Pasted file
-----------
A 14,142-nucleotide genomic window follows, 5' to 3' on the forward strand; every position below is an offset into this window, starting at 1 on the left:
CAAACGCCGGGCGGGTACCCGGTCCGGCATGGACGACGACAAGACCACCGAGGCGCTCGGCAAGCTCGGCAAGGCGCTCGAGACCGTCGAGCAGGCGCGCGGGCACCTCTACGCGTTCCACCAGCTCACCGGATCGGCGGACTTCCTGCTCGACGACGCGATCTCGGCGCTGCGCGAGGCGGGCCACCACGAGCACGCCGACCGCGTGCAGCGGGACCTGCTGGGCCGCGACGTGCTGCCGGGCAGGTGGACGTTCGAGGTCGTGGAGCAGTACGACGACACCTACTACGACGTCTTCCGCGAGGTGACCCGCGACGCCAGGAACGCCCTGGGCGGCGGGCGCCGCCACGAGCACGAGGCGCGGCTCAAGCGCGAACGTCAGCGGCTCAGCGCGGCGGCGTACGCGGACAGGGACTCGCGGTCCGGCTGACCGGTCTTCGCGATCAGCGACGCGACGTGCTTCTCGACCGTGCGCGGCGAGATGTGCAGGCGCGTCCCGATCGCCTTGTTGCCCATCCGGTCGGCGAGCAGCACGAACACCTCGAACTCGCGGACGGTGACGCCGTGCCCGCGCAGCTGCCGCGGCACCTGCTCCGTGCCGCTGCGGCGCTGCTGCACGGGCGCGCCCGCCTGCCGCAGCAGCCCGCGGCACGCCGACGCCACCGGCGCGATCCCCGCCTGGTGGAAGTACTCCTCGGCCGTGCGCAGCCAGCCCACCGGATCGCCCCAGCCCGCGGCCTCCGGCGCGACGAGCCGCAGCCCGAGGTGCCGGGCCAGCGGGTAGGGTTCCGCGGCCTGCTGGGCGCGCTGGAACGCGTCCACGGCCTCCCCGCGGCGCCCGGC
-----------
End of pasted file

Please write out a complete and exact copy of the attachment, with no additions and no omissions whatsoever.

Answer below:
A 14,142-nucleotide genomic window follows, 5' to 3' on the forward strand; every position below is an offset into this window, starting at 1 on the left:
CAAACGCCGGGCGGGTACCCGGTCCGGCATGGACGACGACAAGACCACCGAGGCGCTCGGCAAGCTCGGCAAGGCGCTCGAGACCGTCGAGCAGGCGCGCGGGCACCTCTACGCGTTCCACCAGCTCACCGGATCGGCGGACTTCCTGCTCGACGACGCGATCTCGGCGCTGCGCGAGGCGGGCCACCACGAGCACGCCGACCGCGTGCAGCGGGACCTGCTGGGCCGCGACGTGCTGCCGGGCAGGTGGACGTTCGAGGTCGTGGAGCAGTACGACGACACCTACTACGACGTCTTCCGCGAGGTGACCCGCGACGCCAGGAACGCCCTGGGCGGCGGGCGCCGCCACGAGCACGAGGCGCGGCTCAAGCGCGAACGTCAGCGGCTCAGCGCGGCGGCGTACGCGGACAGGGACTCGCGGTCCGGCTGACCGGTCTTCGCGATCAGCGACGCGACGTGCTTCTCGACCGTGCGCGGCGAGATGTGCAGGCGCGTCCCGATCGCCTTGTTGCCCATCCGGTCGGCGAGCAGCACGAACACCTCGAACTCGCGGACGGTGACGCCGTGCCCGCGCAGCTGCCGCGGCACCTGCTCCGTGCCGCTGCGGCGCTGCTGCACGGGCGCGCCCGCCTGCCGCAGCAGCCCGCGGCACGCCGACGCCACCGGCGCGATCCCCGCCTGGTGGAAGTACTCCTCGGCCGTGCGCAGCCAGCCCACCGGATCGCCCCAGCCCGCGGCCTCCGGCGCGACGAGCCGCAGCCCGAGGTGCCGGGCCAGCGGGTAGGGTTCCGCGGCCTGCTGGGCGCGCTGGAACGCGTCCACGGCCTCCCCGCGGCGCCCGGC